Musical Conversation

The idea that music is an expressive language that uses sound instead of words. Objective: To increase knowledge of the expressive qualities of music by expressing a particular mood, emotion, or idea in an original composition.

step 1

Talk about what a conversation is; how it has give and take, sounds and silence, and once in a while overlapping voices.

step 2

Choose sounds to represent each voice (any sound works as long as there are two distinct voices). Each may create his/her own sound. Have the conversation using only the students’ sounds. Be as expressive as possible with sounds only. Use tempo, repetition, dynamics (soft/medium/loud) and as many textural variations available on the sounds (smooth, rough, etc.).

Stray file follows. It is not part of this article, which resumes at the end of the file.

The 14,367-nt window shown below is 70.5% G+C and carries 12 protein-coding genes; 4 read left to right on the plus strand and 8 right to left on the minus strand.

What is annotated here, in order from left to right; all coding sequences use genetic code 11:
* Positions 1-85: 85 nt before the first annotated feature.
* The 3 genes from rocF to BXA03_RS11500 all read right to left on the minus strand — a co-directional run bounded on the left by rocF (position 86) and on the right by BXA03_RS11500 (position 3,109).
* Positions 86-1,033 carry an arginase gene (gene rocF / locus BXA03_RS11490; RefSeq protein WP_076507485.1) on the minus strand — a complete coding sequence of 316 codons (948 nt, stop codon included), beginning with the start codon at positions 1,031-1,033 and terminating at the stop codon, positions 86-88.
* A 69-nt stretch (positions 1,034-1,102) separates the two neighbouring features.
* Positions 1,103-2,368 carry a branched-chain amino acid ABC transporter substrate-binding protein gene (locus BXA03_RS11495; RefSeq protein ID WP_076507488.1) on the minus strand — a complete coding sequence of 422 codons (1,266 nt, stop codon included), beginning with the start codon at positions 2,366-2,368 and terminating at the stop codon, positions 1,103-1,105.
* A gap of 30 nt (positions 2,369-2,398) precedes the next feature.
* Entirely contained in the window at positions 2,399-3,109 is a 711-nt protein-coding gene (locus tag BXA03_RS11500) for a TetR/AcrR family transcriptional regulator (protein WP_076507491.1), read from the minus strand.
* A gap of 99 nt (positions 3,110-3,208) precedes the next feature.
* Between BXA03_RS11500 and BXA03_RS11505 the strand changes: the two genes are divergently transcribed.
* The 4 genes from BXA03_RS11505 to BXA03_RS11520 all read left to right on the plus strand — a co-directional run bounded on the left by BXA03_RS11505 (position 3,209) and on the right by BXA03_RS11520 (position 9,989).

step 3

In pairs, create a conversation between two voices. Decide what kind of conversation to have: Is one voice persuading the other? Is it an aggressive argument? Question/answer? Relationships between characters?

step 4

Once the students are comfortable with the idea of conversation, have them substitute instruments for their sounds.

step 5

Perform the conversation for an audience. The audience tries to guess from the sounds what the conversation is about. It helps if audience members close their eyes and only focus on the sounds.

teacher tip

Coach students with questions like, “What did you notice? Did the feeling of the conversation change throughout the course of the piece? Was there a high point? Was there an ending to the conversation?” There is room for a wide range of interpretations! There is no single “right” answer, just listening and making personal connections with what you are hearing.

Art Making